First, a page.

- Click here to check out information on how to install different car seat types and learn about the latch system on cars.com.
Check if Your Car Seat is Still Reclined at the Correct Level
- As with car seats becoming loose overtime, the seat may also move from its appropriate reclined level for your baby’s needs. Every seat is different as some allow 2-3 levels of recline and some have up to 8. Make sure you adjust the recline level as necessary.
Check for Wear on Car Seat from the Sun
- With infant seats, you won’t see as much wear from the sun since most often these are not left inside the car. You can usually tell if the seat has had some exposure to the sun of the fabric of your car seat is fading or faded.
- Most importantly you should check if the base and infant seat has plastic that is warping in anyway. Warping is a sign that the car seat’s integrity is no longer any good and should be replaced immediately. Plastics can become brittle and break and the plastic found on car seats are no different. In an accident, your car seat may not hold up in an impact.
Check for any Cracks in the Plastic
- Like the last check, this could happen from warping of the plastic or damage from falling, dropping, or being thrown. If you find a crack, the integrity of the seat may be okay depending on the location and size but safety comes first and you should replace it anyway.
Check for Broken or Loose Parts
- Loose bolts should be taken care of right away and broken parts should be ordered from the manufacturer and replaced right away. In the meantime, the seat should not be used.
Check for Ample Padding
- You should check for padding especially around the side impact supports and make sure there isn’t any wear in those areas. You may be able to find replacements online or through the manufacturer as long as the model has not been discontinued.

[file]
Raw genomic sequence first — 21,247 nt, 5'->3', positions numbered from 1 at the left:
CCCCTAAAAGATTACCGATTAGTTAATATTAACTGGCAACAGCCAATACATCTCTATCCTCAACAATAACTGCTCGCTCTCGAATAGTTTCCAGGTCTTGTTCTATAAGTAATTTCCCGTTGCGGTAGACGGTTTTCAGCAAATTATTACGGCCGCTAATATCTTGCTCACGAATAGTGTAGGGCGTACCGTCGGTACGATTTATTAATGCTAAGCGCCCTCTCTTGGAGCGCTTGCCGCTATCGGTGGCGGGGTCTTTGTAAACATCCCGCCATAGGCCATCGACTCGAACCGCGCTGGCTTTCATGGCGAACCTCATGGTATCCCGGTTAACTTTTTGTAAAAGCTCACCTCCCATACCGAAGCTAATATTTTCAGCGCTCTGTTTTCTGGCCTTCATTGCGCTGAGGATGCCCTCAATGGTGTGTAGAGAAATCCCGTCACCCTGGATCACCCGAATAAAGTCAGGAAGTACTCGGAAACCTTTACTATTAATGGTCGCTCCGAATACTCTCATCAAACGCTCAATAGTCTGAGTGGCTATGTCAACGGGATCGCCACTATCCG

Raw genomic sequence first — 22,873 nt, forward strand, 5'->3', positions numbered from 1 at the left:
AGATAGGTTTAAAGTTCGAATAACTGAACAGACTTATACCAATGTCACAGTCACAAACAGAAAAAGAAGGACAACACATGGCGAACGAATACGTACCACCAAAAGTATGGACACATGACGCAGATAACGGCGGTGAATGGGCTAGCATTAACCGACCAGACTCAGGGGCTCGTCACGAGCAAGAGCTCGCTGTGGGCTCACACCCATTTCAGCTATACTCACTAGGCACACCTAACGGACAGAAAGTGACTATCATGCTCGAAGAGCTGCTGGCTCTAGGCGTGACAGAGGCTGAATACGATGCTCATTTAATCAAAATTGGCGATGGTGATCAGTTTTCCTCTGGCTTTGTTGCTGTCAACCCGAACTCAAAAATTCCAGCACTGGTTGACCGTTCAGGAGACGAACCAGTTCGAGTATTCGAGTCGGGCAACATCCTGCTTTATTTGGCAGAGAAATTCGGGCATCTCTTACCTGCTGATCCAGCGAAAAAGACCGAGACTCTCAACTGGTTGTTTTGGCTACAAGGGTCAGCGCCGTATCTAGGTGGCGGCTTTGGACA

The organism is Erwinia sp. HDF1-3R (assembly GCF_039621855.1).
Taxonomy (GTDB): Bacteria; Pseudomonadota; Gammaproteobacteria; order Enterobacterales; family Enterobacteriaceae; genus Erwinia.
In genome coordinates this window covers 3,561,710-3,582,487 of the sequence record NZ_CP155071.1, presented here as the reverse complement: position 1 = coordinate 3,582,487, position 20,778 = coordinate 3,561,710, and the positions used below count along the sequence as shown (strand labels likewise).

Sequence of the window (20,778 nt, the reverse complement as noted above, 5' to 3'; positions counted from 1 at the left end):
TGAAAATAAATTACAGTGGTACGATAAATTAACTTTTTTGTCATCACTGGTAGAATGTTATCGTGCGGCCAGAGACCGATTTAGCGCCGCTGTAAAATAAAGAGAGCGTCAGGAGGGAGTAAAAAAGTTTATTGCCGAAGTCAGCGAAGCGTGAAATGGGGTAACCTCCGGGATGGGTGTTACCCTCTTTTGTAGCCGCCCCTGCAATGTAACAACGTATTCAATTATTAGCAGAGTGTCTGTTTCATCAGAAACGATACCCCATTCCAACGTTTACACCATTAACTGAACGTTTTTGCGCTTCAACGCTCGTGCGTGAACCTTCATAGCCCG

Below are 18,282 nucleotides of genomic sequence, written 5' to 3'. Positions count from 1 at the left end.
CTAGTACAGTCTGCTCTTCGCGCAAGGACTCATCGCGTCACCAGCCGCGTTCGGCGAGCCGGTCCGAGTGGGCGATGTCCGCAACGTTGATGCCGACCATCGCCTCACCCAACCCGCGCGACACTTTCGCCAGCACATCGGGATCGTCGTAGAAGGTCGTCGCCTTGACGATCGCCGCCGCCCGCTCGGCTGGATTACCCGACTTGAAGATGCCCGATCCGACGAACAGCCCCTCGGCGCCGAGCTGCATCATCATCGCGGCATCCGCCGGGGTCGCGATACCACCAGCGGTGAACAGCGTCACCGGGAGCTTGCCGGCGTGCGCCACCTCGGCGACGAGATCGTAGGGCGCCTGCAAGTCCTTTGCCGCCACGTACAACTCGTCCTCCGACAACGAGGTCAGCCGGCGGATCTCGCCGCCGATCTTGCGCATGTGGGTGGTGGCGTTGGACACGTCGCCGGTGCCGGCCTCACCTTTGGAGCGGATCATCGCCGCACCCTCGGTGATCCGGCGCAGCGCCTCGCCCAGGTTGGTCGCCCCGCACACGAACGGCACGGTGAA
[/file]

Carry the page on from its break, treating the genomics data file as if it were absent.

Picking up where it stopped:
Check for Damages to your Seat Belt that’s Holding the Car Seat, Latch System, or Tethering System
- As parts on your baby seat can wear and break, so can the parts from your car used to secure your car seat. Check your seat belts for holes and fraying. Make sure to check that your latch system is still sturdy and secure.
Looking for more information about car seat safety check?
If you’re interested in comparing different vehicle models with different car seat types to see which works best, check out Cars.com, they have three certified child passenger safety technicians that write the car seat check reports on their website. Cars.com uses this grading scale:
A: Plenty of room for the car seat and the child; doesn’t impact driver or front-passenger legroom. Easy to find and connect to Latch and tether anchors. No fit issues involving head restraint or seat contouring. Easy access to the third row.
B: Plenty of room. One fit or connection issue. Some problems accessing third row when available.
C: Marginal room. Two fit or connection issues. Difficult to access third row when available.
D: Insufficient room. Two or more fit or connection issues.
F: Does not fit or is unsafe.
Below is an example with the 2018 Toyota Camry:
Have you checked your car seat for this car seat safety check?